“To make the most of your allotted few minutes, draw up a list of questions to ask in advance”
Waiting for your turn to see your child’s teacher on parents’ evening can sometimes be a little nerve-wracking, especially if it’s your first time. However, parents’ evenings are simply designed to give you a chance to check on your child’s progress with their teacher, and find out a little more about their life at school.
If you’ve ever come away from a parents’ evening feeling there’s still more you’d like to learn about your child’s school work, next time aim to arrive prepared. To make the most of your allotted few minutes, draw up a list of questions in advance and bring them with you.
Elizabeth M, is a primary school teacher and has been working with children for 15 years, ranging from babies to 16 year olds, and is also a parent herself so has been on both sides of the parents’ evening table. She’s given some tips below as to the sort of questions to ask your child’s teacher. Take your pick from those which are most relevant, or use the list to help you come up with some suggestions of your own. The first seven are more general, whilst questions from eight onwards may be useful if there are particular issues to discuss;
1. Does she seem happy? How does she get along with the others?
2. Who does she tend to play with?
3. What do you feel his strongest subjects are? What does he seem to enjoy doing the most?
4. What do you think he needs more help with?
5. What can we be doing at home to help?
6. Do you think he’s making the same amount of progress that he made last year?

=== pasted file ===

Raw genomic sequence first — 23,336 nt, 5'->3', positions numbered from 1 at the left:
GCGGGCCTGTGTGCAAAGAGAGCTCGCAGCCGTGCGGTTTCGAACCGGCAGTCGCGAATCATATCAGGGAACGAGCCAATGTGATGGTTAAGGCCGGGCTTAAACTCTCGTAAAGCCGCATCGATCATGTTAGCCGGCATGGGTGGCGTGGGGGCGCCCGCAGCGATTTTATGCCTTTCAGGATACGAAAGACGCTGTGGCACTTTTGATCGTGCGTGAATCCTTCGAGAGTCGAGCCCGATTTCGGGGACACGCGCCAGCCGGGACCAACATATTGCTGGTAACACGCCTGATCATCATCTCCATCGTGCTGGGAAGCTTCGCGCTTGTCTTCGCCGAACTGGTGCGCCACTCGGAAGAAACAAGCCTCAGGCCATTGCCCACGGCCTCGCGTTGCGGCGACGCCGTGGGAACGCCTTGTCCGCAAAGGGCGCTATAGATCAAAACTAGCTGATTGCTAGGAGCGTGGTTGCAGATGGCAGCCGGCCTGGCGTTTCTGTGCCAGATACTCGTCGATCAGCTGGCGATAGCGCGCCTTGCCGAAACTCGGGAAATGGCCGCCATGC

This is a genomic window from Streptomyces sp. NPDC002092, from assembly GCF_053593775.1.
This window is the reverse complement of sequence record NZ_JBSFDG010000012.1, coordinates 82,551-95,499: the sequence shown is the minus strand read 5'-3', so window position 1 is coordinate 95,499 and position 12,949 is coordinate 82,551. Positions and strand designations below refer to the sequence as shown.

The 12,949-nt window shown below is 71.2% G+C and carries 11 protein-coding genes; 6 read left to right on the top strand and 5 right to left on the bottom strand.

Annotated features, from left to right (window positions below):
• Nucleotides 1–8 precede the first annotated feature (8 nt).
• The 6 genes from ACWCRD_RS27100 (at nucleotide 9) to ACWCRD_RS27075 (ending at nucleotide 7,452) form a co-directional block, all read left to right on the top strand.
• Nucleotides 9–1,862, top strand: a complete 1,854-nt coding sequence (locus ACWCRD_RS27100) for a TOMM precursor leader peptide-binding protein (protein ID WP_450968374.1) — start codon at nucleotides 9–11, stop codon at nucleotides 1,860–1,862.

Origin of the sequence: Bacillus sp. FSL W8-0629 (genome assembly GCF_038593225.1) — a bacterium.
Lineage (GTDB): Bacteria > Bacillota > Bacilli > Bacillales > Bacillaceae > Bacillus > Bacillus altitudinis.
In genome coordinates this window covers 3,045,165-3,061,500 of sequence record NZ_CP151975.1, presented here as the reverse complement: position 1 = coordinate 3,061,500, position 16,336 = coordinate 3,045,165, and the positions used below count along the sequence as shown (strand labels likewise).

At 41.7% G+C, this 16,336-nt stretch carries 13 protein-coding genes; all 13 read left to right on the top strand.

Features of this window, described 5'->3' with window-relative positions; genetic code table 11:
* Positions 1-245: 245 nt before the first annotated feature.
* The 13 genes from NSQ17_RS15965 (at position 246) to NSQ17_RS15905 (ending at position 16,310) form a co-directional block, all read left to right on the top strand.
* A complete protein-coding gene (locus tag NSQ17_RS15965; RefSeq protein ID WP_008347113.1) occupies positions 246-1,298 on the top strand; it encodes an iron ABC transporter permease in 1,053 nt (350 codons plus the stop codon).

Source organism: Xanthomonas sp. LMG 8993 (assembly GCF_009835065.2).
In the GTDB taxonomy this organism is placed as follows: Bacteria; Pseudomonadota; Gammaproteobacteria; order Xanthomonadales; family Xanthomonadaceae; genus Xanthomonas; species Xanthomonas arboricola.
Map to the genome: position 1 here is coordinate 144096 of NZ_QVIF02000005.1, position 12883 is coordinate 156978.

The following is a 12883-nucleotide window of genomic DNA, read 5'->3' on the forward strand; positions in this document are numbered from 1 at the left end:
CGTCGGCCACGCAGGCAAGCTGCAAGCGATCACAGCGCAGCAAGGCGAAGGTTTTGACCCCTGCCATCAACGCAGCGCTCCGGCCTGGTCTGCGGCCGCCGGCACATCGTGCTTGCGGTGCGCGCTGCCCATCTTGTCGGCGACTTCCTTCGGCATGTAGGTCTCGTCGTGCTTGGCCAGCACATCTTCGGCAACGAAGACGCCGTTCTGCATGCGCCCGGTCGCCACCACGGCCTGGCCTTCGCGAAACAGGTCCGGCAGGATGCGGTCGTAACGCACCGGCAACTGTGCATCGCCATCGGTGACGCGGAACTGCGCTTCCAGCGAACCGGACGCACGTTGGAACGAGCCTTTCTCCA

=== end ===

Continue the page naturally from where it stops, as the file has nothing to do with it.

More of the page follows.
7. Would you say she’s a leader or a follower?
8. I worry that she is one of the quiet, average girls who just gets on with it. I’m wondering if she’s getting stretched enough?
9. He seems to have hit a bit of a plateau since Christmas. Do you feel he’s still making the right amount of progress?
10. We really worry that her reading isn’t good enough for her age. Can you recommend any good books we can try to get at home?
11. I’m not sure how to best help him with his reading and writing. Could you explain to me how you teach them handwriting? Do you have any information sheets I could take away with me?
12. I’ve noticed that he seems to sit with x a lot at work time and I’m not sure that they are a very good influence on each other. Is there a way you could help to broaden his friendship group?
Whether you’re a teacher or a parent (or both!) is there anything else you would suggest to help get the most out of parents’ evenings, or would you like to share your own parents’ evenings experiences? Leave a comment below…